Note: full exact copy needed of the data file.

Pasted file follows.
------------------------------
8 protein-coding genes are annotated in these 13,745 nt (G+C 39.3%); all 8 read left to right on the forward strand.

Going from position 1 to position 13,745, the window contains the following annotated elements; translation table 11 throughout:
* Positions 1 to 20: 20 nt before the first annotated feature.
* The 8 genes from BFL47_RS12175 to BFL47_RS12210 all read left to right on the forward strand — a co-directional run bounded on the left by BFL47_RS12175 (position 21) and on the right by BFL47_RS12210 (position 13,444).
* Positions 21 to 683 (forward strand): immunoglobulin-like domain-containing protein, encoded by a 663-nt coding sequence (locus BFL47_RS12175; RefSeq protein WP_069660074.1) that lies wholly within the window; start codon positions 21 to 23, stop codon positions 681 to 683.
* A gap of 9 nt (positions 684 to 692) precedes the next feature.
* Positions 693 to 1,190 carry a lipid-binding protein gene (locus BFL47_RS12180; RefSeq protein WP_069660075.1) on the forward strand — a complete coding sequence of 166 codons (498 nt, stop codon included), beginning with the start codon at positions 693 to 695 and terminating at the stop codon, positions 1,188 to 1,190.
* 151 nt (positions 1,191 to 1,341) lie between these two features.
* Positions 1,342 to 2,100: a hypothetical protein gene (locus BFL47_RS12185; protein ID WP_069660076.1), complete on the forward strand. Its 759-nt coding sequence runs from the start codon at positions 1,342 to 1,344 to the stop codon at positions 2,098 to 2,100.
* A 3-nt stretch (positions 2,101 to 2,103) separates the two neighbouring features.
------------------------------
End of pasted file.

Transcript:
8 protein-coding genes are annotated in these 13,745 nt (G+C 39.3%); all 8 read left to right on the forward strand.

Going from position 1 to position 13,745, the window contains the following annotated elements; translation table 11 throughout:
* Positions 1 to 20: 20 nt before the first annotated feature.
* The 8 genes from BFL47_RS12175 to BFL47_RS12210 all read left to right on the forward strand — a co-directional run bounded on the left by BFL47_RS12175 (position 21) and on the right by BFL47_RS12210 (position 13,444).
* Positions 21 to 683 (forward strand): immunoglobulin-like domain-containing protein, encoded by a 663-nt coding sequence (locus BFL47_RS12175; RefSeq protein WP_069660074.1) that lies wholly within the window; start codon positions 21 to 23, stop codon positions 681 to 683.
* A gap of 9 nt (positions 684 to 692) precedes the next feature.
* Positions 693 to 1,190 carry a lipid-binding protein gene (locus BFL47_RS12180; RefSeq protein WP_069660075.1) on the forward strand — a complete coding sequence of 166 codons (498 nt, stop codon included), beginning with the start codon at positions 693 to 695 and terminating at the stop codon, positions 1,188 to 1,190.
* 151 nt (positions 1,191 to 1,341) lie between these two features.
* Positions 1,342 to 2,100: a hypothetical protein gene (locus BFL47_RS12185; protein ID WP_069660076.1), complete on the forward strand. Its 759-nt coding sequence runs from the start codon at positions 1,342 to 1,344 to the stop codon at positions 2,098 to 2,100.
* A 3-nt stretch (positions 2,101 to 2,103) separates the two neighbouring features.